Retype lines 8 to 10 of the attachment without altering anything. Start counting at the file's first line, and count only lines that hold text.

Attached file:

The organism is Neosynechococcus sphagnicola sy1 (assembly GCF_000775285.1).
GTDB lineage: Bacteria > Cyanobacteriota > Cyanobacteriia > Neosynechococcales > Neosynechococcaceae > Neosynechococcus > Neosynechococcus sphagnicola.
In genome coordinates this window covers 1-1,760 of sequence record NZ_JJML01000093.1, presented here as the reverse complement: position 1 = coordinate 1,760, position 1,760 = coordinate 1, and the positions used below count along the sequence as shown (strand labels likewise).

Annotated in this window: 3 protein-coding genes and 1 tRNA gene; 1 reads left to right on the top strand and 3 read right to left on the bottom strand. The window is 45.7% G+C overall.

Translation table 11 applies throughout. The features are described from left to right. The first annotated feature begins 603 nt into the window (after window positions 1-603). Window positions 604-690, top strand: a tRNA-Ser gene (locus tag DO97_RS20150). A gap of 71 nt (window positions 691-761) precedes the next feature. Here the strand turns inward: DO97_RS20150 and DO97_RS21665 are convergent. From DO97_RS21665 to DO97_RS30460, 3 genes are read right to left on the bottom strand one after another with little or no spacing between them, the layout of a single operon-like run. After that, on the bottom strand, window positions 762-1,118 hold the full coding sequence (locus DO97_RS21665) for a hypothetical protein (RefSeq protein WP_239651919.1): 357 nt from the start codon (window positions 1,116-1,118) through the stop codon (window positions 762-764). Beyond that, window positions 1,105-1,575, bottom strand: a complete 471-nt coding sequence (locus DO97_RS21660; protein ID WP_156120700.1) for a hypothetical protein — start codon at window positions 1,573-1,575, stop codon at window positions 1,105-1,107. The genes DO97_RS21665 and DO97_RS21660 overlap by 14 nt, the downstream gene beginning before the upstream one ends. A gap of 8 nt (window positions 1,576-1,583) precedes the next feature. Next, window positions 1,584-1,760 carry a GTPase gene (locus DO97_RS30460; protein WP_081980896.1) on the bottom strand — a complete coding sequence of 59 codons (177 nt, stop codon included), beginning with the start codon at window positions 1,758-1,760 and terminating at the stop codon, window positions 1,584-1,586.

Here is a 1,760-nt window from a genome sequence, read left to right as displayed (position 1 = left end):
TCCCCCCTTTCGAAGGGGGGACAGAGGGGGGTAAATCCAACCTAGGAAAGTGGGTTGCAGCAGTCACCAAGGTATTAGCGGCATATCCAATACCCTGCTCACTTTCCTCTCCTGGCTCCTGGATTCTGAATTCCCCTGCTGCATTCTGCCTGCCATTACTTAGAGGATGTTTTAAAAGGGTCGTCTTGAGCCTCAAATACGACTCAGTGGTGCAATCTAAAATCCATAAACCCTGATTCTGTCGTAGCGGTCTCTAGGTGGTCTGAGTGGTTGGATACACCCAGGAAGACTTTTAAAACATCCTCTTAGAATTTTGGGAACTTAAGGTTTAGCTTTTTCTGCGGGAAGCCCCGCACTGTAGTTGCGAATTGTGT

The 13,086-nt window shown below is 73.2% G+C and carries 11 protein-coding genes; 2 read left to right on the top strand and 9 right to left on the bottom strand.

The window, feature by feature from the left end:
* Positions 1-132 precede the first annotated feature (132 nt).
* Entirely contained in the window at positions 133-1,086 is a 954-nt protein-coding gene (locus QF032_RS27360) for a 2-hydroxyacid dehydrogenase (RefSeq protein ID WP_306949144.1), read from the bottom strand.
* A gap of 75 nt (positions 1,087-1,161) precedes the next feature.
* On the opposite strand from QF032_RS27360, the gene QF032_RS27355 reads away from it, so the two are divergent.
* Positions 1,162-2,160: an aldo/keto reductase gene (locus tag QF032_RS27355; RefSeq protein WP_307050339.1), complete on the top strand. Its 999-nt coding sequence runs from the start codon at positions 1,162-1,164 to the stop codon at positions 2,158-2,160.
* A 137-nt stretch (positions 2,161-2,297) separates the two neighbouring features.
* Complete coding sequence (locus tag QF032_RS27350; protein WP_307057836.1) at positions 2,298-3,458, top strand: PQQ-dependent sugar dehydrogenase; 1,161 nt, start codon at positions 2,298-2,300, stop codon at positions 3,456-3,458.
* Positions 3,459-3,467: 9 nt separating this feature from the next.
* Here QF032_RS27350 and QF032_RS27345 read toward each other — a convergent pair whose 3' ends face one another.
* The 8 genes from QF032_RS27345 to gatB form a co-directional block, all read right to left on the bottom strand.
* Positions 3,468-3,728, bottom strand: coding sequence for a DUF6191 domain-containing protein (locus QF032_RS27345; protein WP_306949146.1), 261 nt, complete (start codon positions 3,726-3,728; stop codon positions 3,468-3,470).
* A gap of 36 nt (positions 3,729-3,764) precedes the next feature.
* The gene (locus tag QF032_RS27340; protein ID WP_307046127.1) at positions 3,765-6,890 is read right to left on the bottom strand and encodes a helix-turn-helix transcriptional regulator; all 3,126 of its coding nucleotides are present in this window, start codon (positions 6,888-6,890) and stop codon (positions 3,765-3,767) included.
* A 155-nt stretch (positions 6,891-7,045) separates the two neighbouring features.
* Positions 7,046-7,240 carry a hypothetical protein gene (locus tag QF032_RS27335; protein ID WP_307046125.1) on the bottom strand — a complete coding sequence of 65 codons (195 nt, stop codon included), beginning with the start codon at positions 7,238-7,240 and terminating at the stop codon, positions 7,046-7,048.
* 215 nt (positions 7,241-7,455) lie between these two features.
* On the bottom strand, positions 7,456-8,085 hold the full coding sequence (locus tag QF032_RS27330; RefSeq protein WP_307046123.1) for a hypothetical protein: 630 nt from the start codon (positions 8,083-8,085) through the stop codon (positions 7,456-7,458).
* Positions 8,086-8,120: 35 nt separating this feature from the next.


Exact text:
The 13,086-nt window shown below is 73.2% G+C and carries 11 protein-coding genes; 2 read left to right on the top strand and 9 right to left on the bottom strand.

The window, feature by feature from the left end:
* Positions 1-132 precede the first annotated feature (132 nt).